Of course, conformity works both ways. When the price drops and people start to panic, those more susceptible to social influence often follow the crowd once again and sell. This has been seen in the past few months. As adverse news spreads, often about Bitcoin’s bubble-like nature6 or about potential new regulations7, bearish investors panic and sell before the price can drop. As more people sell and the price drops, those with little knowledge of the market often have one source of recourse- to again follow the group. Thus, the price plummets further, and the panic is fueled until either the market collapses or a change convinces enough investors to start investing once again. This contributes, in large part, to the volatile, swinging nature of cryptocurrency. Importantly, whether conformity results in wise or unwise decision-making, it is an undeniably powerful influencer of our decisions. It is a mistake to view perception solely from the standpoint of the isolated individual, since humans largely do not act in isolation.
Working with what we have
Of course, while conformity can be influential, it is not the only cognitive process at play. Indeed, the way we respond to social influence can vary based on our own beliefs, even sometimes pushing us further away from the group consensus. Thus, a large piece of the puzzle is perception and how we internalize the cryptocurrency-related information around us.
As it turns out, the way we process this information can be influenced as much by our own minds as by the information itself. This is due to the brain’s nature to operate heuristically, or by using preconceptions to inform future decisions. It does this for an important reason- if we had to fully process all available information every time we were presented with a choice, we would be paralyzed with each trip to the grocery store. Yet, as Behavioral Economics tells us, it can also cause biases that lead to illogical decision-making.
When examining cryptocurrency, a source of bias that immediately comes to mind is the availability heuristic. This refers to the tendency to make decisions based on information that is most readily available in memory. Often, such information will be a particularly salient, emotion-inducing, or a recent event. For instance, if I was asked my opinion on enforcing a mandatory curfew in my neighborhood, I would be much more accepting if I had just seen a news story about a string of nighttime muggings.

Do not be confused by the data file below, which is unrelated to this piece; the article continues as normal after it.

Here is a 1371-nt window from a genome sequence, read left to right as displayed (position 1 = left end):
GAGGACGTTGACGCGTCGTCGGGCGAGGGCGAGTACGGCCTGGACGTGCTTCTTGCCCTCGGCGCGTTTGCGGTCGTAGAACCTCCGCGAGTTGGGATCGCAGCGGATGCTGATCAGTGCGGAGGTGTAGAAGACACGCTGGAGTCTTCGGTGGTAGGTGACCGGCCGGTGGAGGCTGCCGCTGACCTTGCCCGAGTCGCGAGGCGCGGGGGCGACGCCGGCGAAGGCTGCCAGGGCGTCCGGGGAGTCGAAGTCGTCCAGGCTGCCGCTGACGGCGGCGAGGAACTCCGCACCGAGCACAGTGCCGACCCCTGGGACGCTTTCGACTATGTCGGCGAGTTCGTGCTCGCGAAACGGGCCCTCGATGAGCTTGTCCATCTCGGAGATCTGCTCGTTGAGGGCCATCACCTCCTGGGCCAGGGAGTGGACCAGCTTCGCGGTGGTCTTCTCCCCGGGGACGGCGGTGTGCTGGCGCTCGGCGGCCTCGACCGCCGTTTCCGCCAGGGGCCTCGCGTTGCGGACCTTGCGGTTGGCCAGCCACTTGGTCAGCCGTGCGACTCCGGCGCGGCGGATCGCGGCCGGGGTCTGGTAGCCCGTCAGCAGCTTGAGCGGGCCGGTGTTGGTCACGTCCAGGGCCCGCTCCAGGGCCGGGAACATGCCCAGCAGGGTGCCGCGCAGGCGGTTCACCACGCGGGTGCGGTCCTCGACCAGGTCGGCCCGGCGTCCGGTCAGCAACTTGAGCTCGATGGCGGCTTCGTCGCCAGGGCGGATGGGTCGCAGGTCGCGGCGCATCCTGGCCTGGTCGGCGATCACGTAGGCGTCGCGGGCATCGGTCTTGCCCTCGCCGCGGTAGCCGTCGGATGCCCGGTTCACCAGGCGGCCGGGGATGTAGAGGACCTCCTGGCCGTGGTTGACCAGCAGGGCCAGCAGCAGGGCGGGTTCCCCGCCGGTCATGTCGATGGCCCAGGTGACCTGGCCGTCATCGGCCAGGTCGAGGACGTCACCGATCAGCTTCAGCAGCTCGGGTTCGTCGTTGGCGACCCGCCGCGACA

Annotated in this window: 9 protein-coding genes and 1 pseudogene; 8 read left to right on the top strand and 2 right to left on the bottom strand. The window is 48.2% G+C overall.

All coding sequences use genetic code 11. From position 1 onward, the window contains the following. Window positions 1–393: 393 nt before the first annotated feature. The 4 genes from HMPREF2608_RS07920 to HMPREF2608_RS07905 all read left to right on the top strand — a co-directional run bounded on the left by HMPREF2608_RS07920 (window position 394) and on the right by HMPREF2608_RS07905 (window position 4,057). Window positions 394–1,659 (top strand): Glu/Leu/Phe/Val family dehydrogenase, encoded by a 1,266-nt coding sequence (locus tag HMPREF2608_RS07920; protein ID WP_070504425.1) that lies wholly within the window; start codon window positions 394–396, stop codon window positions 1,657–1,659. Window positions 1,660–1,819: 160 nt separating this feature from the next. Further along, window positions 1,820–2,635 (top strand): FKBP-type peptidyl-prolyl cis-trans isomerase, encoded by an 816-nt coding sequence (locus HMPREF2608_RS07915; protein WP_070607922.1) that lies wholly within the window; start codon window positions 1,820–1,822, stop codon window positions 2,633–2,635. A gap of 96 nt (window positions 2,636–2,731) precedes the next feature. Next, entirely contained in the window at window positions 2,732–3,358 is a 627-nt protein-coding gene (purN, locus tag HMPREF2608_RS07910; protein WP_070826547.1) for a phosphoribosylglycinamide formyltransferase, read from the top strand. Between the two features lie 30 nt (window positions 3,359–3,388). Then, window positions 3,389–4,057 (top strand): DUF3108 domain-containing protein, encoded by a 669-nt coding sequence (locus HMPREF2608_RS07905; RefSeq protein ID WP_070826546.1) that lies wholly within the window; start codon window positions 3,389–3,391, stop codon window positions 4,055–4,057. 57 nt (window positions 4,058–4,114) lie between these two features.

With Bitcoin, these events take form as stories of people whose lives were transformed by Bitcoin. As the price started to soar, stories emerged8 of “Bitcoin millionaires,” a lucky group often hailed as “crypto geniuses” who made a fortune from Bitcoin. Whether these newfound millionaires quit their jobs and founded their own companies or simply spent their days traveling around the world, their story sticks with us. It makes us think, what if that had been me. This deep emotional relevancy encodes the story strongly into our memories, so that when we evaluate whether to invest, it weighs heavily on our minds, pushing us to pull the trigger. Of course, for every Bitcoin millionaire, there are many others who lost money through cryptocurrency. Our brains are simply trying to process information as efficiently as possible, causing them to weigh more heavily the information that is easily available. In this case, that happens to be the multitude of striking, get-rich-quick stories. This effect has been utilized in many successful ad campaigns, such as “The Real Cost” series for anti-smoking9. By creating visuals that are particularly memorable and emotionally salient, their campaign sticks in our heads, and in turn, disproportionately drives our decision-making.